Ramos stood up in the front row of journalists to ask Trump about his plan to combat illegal immigration. But Trump did not want to answer.

"Excuse me," he said. "Sit down. You weren't called. Sit down."

Ramos, holding a piece of paper, calmly said: "I'm a reporter, an immigrant, a senior citizen. I have the right to ask a question."

Trump interrupted him. "Go back to Univision," he said. Then Trump motioned to one of his bodyguards, who walked over and physically removed Ramos from the room.

The ejection lit up social media. Reporters asked Trump why he removed Ramos. At first, he accused Ramos of violating his news conference protocol. "He stood up and started screaming," Trump said. "He's obviously a very emotional person."

But moments later, Ramos returned to his seat in the front row — and Trump called on him. For five minutes, they tangled over immigration policy, an issue on which both men have passionately different views.

"Here's the problem with your immigration plan," Ramos said. "It's full of empty promises."

He said it would be unconstitutional to deny citizenship to what Trump calls "anchor babies," children born in the United States to undocumented immigrants. The candidate disagreed, saying that it could be done as an act of Congress and that some legal scholars argue that the 14th Amendment should be changed.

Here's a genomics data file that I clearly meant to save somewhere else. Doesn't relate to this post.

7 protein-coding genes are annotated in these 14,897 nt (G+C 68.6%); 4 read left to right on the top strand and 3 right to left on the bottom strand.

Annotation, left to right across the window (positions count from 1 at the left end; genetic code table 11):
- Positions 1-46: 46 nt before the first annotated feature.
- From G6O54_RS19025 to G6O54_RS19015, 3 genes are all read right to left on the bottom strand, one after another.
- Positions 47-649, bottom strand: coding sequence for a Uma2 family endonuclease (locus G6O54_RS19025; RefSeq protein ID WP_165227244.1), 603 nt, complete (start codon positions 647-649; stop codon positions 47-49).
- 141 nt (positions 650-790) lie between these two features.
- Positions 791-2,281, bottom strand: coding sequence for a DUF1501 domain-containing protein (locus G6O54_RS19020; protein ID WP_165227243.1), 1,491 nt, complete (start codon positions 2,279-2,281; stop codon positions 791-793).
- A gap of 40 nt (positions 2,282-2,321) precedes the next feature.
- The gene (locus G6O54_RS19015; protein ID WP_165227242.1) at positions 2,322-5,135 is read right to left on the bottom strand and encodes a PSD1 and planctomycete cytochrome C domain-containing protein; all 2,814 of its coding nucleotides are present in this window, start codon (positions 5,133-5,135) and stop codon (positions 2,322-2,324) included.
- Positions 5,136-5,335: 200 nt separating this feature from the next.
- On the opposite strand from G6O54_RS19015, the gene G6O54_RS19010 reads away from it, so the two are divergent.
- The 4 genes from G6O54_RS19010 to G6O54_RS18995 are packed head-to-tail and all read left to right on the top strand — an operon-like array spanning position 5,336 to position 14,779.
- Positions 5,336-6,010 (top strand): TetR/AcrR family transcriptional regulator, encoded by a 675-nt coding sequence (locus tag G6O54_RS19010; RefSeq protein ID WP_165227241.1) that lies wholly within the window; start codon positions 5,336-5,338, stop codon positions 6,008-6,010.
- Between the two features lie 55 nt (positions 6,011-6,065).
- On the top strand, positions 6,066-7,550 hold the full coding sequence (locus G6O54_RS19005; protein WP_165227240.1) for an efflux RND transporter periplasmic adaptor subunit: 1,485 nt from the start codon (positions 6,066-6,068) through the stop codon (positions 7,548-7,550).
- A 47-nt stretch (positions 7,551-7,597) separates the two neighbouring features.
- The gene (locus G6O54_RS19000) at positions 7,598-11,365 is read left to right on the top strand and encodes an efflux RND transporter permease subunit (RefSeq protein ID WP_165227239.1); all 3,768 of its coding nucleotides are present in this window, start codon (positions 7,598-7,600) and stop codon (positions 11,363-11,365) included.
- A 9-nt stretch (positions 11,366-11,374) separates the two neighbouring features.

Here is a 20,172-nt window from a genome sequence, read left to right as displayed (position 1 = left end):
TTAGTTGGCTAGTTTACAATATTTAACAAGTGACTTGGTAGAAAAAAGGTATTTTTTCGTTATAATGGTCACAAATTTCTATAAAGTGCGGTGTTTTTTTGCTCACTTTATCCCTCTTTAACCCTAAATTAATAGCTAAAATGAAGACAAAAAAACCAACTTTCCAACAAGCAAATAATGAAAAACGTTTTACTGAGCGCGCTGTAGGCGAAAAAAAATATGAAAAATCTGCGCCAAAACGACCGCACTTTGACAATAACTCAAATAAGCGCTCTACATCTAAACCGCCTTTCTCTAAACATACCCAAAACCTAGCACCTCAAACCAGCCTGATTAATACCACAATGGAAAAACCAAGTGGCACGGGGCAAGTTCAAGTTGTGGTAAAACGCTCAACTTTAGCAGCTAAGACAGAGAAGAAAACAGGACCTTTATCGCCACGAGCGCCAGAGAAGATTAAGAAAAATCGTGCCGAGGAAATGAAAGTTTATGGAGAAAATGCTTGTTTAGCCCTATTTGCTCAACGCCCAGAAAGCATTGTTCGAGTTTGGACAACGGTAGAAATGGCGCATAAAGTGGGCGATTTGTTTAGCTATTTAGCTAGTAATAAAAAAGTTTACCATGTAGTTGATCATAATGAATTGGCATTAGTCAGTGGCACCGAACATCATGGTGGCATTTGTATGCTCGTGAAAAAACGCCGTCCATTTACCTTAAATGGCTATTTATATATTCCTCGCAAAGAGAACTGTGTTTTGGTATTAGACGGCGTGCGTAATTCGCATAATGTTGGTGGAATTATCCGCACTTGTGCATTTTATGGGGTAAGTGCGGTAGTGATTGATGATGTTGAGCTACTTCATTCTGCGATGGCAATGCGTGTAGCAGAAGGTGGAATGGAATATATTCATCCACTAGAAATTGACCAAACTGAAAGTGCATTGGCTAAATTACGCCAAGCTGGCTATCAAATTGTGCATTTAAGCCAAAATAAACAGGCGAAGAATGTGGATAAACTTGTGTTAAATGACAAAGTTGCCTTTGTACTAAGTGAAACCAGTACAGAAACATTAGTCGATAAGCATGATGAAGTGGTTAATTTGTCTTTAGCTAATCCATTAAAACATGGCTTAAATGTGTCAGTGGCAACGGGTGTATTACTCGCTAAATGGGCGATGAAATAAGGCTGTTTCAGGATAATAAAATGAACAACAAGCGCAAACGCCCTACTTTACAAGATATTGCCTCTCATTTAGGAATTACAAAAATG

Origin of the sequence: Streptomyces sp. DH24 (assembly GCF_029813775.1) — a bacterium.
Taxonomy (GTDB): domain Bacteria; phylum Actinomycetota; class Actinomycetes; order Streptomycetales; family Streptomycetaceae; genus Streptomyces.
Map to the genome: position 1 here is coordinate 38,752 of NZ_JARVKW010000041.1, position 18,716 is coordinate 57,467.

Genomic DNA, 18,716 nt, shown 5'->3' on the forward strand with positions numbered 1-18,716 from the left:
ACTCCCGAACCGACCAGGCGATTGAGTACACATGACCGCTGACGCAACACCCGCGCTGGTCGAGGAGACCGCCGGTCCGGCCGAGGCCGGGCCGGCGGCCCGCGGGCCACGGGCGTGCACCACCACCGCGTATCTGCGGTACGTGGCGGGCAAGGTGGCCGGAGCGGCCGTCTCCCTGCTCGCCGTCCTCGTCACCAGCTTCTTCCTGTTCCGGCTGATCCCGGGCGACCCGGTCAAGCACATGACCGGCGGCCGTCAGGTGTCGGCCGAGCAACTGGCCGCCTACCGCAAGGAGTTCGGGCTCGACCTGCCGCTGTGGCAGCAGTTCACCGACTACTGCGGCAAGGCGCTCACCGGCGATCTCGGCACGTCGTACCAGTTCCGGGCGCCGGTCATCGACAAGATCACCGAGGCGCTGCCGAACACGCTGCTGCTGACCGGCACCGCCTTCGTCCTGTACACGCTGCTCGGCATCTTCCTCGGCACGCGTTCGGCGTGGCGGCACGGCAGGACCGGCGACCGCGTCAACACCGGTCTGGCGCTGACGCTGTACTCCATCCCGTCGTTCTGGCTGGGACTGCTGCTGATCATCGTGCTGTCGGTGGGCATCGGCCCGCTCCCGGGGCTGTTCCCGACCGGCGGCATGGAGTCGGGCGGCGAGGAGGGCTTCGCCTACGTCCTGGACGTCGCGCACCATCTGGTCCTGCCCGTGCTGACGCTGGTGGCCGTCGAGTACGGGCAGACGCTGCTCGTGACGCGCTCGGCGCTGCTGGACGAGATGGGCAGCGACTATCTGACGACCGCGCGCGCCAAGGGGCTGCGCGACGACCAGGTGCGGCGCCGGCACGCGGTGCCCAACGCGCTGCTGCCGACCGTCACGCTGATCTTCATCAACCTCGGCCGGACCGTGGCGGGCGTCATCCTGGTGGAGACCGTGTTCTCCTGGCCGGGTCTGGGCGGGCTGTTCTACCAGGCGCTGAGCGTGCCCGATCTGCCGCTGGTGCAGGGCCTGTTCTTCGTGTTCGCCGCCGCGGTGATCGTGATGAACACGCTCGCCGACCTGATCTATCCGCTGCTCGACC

"A woman's getting ready to have a baby," Trump said. "She crosses the border for one day, has the baby — all of a sudden for the next 80 years, we have to take care of" the child.

The next question from Ramos: How do you build a 1,900-mile wall across the U.S. border with Mexico?

"It's very easy," Trump said. "I'm a builder. ... What's more complicated is building a building that's 95 stories tall."

The questioning continued. At one point, Trump said, "I can't deal with this." A Trump aide interrupted and asked Ramos, "Is there one question — one question?"

Yet Trump let the questioning continue, seemingly determined to prove his case. "I have a bigger heart than you do," he told Ramos. "We're going to do (deportations) in a very humane fashion."

He went on to assert that gang members in Baltimore, St. Louis and other cities are illegal immigrants.

"Listen, we have tremendous crime," he told Ramos. "We have some very bad ones. Do you mind if I send them back to Mexico?"

Ramos replied, "No human being is illegal, Mr. Trump."

The candidate's response: "Well, when they cross the border, from a legal standpoint, they're illegal immigrants when they don't have their papers."

When Ramos pressed Trump on polls showing his unpopularity among Latinos, Trump would not accept the premise and turned the question on him: "How much am I suing Univision for right now? Do you know the number? I know you're part of the lawsuit."

"I'm a reporter," Ramos said.

"Five hundred million dollars," Trump replied. "And they're very concerned about it, by the way. I'm very good at this."